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'Better Call Saul' star Odenkirk recovering from 'small heart attack'

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Actor Bob Odenkirk poses for a portrait in promotion of the upcoming Disney-Pixar movie "Incredibles 2" in West Hollywood, California, U.S. June 7, 2018. REUTERS/Mike Blake/File Photo

LOS ANGELES, July 30 (Reuters) - Screen actor Bob Odenkirk, best known as the sardonic, morally conflicted criminal defense lawyer on television's "Better Call Saul," said on Friday he was recovering from a mild heart attack after collapsing on the set of his show earlier this week.

Odenkirk, 58, fell ill in New Mexico on Tuesday during production of the sixth and final season his darkly humorous AMC cable network series, and was taken to a hospital in Albuquerque for treatment.

Representatives for the performer issued a statement the next day saying he was listed in stable condition "after experiencing a heart-related incident."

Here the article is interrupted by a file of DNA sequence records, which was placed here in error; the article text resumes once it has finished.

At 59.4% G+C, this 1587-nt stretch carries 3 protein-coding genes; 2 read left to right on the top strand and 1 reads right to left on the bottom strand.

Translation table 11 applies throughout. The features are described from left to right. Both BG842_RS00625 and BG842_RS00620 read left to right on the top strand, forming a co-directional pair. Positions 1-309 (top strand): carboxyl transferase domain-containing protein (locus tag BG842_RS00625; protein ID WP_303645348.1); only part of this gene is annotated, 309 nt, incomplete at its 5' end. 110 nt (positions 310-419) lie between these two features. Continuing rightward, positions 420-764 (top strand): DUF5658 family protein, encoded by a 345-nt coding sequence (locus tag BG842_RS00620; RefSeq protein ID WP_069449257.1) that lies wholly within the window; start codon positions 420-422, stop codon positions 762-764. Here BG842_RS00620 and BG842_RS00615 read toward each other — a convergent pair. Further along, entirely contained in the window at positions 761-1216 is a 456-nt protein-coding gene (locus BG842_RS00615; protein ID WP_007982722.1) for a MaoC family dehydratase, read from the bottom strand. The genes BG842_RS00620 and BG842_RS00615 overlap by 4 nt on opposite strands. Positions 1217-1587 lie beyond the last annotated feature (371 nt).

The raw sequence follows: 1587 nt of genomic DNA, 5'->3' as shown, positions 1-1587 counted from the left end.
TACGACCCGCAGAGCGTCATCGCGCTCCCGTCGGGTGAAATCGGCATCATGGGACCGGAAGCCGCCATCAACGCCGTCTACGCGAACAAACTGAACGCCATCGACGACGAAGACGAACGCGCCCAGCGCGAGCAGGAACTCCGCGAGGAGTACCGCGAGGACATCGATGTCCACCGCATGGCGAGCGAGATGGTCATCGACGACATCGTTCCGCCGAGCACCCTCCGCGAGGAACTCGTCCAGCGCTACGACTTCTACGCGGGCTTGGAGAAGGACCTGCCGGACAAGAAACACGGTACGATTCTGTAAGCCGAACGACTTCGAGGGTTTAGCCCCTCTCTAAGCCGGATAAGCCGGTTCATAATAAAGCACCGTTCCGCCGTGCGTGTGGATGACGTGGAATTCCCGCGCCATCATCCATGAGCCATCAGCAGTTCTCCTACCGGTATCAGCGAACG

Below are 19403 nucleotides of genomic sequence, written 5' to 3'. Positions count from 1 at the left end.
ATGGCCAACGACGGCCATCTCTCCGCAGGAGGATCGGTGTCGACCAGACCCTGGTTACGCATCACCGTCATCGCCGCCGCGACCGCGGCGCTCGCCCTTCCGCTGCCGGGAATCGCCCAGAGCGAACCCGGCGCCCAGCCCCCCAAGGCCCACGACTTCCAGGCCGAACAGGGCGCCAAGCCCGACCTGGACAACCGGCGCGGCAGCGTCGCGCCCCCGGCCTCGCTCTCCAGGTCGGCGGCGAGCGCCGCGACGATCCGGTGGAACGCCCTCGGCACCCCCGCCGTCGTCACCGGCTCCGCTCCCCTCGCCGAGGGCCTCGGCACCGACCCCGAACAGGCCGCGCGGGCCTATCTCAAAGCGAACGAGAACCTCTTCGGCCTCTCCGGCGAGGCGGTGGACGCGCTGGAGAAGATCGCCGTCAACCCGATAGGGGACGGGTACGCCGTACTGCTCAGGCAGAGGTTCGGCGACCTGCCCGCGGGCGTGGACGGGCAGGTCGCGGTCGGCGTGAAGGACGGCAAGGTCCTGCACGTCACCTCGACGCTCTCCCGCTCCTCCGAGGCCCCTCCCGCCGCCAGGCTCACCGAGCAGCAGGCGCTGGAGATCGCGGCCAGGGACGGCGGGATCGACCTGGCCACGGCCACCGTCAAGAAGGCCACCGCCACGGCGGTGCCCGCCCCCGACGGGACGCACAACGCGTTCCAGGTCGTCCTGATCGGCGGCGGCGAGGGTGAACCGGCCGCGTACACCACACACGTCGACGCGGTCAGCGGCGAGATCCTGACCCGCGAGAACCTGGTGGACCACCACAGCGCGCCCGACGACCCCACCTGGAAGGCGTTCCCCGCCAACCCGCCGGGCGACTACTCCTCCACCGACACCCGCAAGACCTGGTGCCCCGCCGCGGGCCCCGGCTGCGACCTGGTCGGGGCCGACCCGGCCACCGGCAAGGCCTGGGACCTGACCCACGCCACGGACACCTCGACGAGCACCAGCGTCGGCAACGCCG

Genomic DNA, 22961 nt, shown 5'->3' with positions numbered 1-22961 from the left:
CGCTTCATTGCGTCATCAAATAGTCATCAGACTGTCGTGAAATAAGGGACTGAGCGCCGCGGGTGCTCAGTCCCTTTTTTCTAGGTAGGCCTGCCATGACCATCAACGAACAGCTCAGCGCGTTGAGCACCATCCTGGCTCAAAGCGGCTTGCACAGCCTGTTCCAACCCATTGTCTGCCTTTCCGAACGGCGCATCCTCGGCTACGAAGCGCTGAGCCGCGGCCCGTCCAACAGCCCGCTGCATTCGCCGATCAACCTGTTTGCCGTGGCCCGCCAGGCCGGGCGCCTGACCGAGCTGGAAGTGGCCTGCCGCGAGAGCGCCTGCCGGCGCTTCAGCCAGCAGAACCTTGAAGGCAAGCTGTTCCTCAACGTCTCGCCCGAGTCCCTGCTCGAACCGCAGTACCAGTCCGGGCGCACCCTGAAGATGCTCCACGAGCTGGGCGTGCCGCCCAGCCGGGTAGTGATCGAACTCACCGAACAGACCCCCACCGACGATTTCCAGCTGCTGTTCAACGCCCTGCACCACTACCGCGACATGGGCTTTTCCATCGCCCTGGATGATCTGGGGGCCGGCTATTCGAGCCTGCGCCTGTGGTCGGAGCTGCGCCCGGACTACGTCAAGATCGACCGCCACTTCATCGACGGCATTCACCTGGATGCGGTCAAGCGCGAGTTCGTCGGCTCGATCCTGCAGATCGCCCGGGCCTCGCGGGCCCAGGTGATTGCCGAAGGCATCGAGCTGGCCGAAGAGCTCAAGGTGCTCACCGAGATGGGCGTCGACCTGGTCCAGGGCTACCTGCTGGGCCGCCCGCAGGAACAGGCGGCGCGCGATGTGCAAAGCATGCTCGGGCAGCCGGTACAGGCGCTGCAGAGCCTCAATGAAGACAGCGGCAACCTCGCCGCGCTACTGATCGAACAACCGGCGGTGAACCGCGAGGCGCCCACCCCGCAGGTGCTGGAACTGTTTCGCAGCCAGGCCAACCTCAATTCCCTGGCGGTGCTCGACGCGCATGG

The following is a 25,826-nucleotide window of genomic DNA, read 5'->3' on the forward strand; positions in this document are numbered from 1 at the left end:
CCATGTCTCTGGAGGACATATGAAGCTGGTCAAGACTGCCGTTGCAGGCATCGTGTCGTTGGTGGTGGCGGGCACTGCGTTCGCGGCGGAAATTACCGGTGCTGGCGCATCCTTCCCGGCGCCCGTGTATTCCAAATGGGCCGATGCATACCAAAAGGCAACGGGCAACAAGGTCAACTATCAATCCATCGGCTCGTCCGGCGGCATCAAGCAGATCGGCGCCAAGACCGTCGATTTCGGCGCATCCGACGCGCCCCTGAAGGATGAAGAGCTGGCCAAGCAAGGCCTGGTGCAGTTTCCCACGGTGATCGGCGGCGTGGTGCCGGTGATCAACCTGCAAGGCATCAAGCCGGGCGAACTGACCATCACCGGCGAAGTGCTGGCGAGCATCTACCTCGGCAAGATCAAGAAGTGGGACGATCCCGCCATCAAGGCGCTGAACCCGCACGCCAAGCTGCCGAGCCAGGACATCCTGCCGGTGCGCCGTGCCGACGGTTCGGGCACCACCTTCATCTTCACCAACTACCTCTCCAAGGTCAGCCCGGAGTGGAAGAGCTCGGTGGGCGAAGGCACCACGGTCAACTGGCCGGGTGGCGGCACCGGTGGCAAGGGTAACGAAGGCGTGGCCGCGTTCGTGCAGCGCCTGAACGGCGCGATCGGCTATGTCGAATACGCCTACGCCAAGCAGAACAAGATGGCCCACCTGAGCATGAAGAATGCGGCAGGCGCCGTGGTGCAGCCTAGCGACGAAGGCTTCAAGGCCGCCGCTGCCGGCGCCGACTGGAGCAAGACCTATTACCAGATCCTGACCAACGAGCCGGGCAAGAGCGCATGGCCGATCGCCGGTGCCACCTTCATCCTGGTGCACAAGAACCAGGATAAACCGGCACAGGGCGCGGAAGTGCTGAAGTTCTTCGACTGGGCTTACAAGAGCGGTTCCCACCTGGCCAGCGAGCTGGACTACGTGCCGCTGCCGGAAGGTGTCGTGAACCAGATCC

In a pair of Twitter posts on Friday, Odenkirk was a bit more specific, saying, "I had a small heart attack. But I'm going to be OK thanks to Rosa Estrada and the doctors who knew how to fix the blockage without surgery." The reference to Rosa Estrada was not explained.

He also thanked the AMC network and producers Sony Pictures Television for their support, and family and friends for "the outpouring of love," adding, "I'm going to take a beat to recover but I'll be back soon."

Longtime friend and former HBO sketch comedy co-star David Cross tweeted earlier that he had spoken earlier by telephone with Odenkirk, whom he described as "doing great" and "joking, japing and joshing."

Odenkirk began his career as a comedy writer for several shows in the late 1980s and early '90s, including "Saturday Night Live." And he has since appeared in a number of motion pictures.

But he is best known for the TV role he originated in 2009 on the hit AMC drama "Breaking Bad" as Saul Goodman, the shrewd, sharp-witted criminal defense lawyer for that show's protagonist - high school teacher-turned-methamphetamine chemist Walter White, played by Bryan Cranston.

Odenkirk's character proved so popular that producers created a spin-off series, "Better Call Saul," which traces the transformation of Odenkirk's character from a onetime two-bit scam artist and struggling public defender named Jimmy McGill into the sleazy criminal attorney Saul Goodman.

Reporting by Steve Gorman in Los Angeles Editing by Nick Zieminski

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